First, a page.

Another structure similar to this one is the Six Elements of Plot, which Joe Bunting covers in his book The Write Structure

We'll take a closer look at this structure and examine some of the other plot diagrams best suited for the suspense genres, like the Lester Dent Seven-Point plot structure and the Brooks model. 

You'll learn how to use these plot structures in this series.

This is where the rubber hits the road!

The End…now what?

At some point—after the writing, polishing, and proofreading—it will be time to package your work and release it into the world. But where will you send it? What exactly have you created, anyway?

Your book will appeal to a certain set of readers. 

The trick is to make sure they can find it. If you market it incorrectly, placing it on the wrong “shelf,” no one will buy it and those who do probably won’t like it. You need to make sure it shows up where the readers who will like it shop for books.

We'll examine a series of questions you can apply to your book to help determine genre and sub-genre. A lot of this depends on how much weight you've given each of these five story elements: character, setting, plot, voice, and style.

And we’ll look at additional paths you can use to figure out what you’ve written and how to reach those who will appreciate it.

Get Empowered by Becoming Knowledgeable, Then Write!

The reason I write, the driving force behind my continuing efforts, is my desire to create for readers of suspense what other writers have done for me. I want to bring that gift, that same kind of thrill and zest, to someone, somewhere, curled up with one of my books.

If you have that same kind of desire, stick with me through this series of articles. We’ll dive into the elements of suspense, examine them, learn how to craft them, and discover how to go deeper and learn more.

Bookmark this spot. Watch for the upcoming articles, read them, put them into practice, and get empowered! 

You can learn how to write a gripping mystery or thriller that readers will love.

Until then, I hope this introduction to the elements of suspense has got your wheels turning. Take that story idea that's been harvesting in your head, and let it loose.

How about you? Are you excited to learn more about the elements of suspense? Tell us about it in the comments.

PRACTICE

It’s valuable to go into a study session with some objectives in mind. For the purpose of these articles, ask yourself these questions:

  • Why do I write? Who do I hope to reach with my writing?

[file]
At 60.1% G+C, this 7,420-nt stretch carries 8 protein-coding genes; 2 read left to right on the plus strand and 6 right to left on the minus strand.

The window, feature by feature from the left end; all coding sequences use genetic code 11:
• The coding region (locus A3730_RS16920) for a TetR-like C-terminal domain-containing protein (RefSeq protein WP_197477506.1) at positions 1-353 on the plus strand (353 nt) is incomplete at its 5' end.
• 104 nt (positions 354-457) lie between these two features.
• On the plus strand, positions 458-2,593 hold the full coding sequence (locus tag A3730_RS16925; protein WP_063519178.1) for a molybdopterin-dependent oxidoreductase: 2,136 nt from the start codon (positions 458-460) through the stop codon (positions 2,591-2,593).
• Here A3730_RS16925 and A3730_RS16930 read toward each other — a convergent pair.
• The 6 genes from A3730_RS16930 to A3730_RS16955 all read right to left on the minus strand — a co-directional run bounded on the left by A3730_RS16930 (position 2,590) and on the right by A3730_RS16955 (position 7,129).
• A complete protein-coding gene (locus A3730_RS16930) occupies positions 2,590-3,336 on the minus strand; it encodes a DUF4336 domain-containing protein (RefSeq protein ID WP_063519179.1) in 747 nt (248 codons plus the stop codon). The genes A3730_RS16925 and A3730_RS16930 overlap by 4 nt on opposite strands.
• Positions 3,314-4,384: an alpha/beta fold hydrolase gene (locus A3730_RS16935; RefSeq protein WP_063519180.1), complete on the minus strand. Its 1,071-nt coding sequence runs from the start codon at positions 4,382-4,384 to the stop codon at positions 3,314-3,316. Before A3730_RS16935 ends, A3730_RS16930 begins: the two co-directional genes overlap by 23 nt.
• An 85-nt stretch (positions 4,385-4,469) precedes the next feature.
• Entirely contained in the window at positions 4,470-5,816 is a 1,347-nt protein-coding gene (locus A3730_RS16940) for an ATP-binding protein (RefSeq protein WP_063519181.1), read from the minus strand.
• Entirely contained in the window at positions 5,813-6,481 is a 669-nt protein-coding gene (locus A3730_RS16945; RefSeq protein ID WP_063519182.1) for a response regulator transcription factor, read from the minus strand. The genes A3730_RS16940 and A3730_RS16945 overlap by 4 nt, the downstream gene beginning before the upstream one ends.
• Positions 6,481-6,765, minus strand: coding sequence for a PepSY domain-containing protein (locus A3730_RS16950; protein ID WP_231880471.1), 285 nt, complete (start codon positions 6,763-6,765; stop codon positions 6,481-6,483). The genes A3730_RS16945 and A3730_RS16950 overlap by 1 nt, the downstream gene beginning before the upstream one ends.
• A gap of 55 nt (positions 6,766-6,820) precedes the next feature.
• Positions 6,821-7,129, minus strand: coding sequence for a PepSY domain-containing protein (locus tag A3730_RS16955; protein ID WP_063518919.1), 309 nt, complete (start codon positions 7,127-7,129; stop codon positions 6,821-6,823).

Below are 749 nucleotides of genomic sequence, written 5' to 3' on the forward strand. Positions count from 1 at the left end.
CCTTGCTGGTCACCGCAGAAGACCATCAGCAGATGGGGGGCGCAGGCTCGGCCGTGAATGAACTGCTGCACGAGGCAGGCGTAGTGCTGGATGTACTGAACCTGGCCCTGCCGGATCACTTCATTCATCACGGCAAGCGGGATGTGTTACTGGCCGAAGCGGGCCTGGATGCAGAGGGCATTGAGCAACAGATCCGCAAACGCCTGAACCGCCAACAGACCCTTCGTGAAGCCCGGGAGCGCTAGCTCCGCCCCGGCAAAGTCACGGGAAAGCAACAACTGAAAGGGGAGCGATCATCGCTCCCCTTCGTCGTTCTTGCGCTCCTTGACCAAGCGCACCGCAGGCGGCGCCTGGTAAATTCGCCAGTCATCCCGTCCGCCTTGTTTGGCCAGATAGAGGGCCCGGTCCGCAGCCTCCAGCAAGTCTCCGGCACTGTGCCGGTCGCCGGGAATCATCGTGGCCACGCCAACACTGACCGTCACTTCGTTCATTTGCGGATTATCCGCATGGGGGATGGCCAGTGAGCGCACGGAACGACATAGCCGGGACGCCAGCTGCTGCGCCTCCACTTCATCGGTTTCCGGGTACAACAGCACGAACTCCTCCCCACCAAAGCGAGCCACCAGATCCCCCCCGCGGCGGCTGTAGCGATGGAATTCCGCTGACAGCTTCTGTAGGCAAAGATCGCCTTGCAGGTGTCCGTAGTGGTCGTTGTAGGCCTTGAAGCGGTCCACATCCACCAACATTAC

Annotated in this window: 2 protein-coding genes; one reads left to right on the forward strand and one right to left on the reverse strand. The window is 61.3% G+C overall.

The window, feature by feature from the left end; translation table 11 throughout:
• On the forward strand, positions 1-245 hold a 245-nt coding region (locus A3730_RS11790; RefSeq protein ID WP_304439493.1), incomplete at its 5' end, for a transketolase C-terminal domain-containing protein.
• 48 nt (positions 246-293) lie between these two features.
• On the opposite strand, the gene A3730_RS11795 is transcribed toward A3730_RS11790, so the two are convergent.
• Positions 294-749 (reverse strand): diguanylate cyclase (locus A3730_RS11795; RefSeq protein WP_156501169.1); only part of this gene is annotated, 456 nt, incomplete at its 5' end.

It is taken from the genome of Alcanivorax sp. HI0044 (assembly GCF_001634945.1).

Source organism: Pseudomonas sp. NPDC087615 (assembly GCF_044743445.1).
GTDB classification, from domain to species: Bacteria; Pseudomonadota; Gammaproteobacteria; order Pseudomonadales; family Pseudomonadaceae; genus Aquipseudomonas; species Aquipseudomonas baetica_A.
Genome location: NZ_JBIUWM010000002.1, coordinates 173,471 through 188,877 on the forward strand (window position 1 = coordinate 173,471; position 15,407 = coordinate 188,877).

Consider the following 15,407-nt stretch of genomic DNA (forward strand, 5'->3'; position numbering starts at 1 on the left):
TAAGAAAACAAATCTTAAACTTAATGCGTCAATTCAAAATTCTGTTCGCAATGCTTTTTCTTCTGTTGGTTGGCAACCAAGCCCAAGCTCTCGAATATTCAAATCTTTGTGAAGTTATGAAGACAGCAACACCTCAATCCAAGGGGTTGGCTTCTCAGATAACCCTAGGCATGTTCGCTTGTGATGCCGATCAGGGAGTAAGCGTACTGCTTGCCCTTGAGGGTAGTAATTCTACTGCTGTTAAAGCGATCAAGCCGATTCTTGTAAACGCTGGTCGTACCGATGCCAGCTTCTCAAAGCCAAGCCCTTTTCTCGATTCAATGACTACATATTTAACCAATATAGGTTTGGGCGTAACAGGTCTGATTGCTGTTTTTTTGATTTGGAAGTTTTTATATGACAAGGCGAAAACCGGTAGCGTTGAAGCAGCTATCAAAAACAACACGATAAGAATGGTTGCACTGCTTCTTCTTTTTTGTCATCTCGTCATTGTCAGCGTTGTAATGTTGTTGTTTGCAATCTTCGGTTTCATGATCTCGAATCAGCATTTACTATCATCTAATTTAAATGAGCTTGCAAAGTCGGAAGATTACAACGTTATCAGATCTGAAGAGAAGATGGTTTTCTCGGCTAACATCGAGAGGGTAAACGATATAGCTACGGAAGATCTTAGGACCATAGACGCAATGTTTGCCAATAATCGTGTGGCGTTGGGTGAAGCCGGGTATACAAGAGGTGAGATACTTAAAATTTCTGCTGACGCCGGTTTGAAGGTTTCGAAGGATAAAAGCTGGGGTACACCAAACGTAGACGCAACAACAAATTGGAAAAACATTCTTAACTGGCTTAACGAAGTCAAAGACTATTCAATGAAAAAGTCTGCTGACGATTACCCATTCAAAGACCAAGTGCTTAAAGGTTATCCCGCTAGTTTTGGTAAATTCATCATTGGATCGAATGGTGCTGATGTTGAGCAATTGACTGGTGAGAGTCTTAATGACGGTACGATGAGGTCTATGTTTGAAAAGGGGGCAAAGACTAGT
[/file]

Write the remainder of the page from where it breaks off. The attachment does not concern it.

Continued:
• What kind of reading experience do I want to create for my readers?
  • Which topics in this article interest me the most?
  • Which am I most excited to learn about?

Answer these questions and address anything else you hope to gain from studying this upcoming series of articles on the elements of suspense. You will get more out of this experience if you identify some desires and objectives going in.

But before we do this, I'd also like to challenge you to build your own suspenseful mystery or thriller story as you learn.

Today, for fifteen minutes, write a premise for your mystery or thriller book that will apply elements of suspense. 

And if you want to share that idea, post it in the comments. Be sure to provide feedback for your fellow writers!

Map
elements of suspense
heading
Typical: 2–4 (15)
foreshadowing
Typical: 2–4 (3)
main character
Typical: 1–2 (1)
suspense novel
Typical: 1–3 (1)
building suspense
Typical: 1–3 (1)
cliffhanger
Typical: 2–4 (9)
high stakes
Typical: 1–2 (1)
red herrings
Typical: 1–3
mystery novel
Typical: 1–2 (1)
character development
Typical: 1–2 (2)
plotlines
Typical: 1–3 (1)
thriller novel
Typical: 1–2 (1)
short story
Typical: 1–3 (1)
flashback
Typical: 1–3
literary devices
Typical: 1–2 (1)
alfred hitchcock
Typical: 1–3 (2)
suspense stories
Typical: 4–10 (1)
big promises
Typical: 1–3 (1)
strong characters
Typical: 1–2 (1)
impending danger
Typical: 1–2 (1)
reader feels
Typical: 1–2 (1)
suspenseful story
Typical: 1–2 (1)
entire story
Typical: 1–2 (1)
keep reading
Typical: 1–2 (1)
point of view
Typical: 1–2 (1)
storylines
Typical: 1–2 (1)
feeling of suspense
Typical: 1–2 (1)
fiction writing
Typical: 3–7
creative writing
Typical: 1–2
key elements
Typical: 1–3 (1)
mystery writing
Typical: 1–2
writer’s digest
Typical: 2–4
first draft
Typical: 1–2
smaller conflicts
Typical: 1–2 (1)
rising action
Typical: 3–7 (1)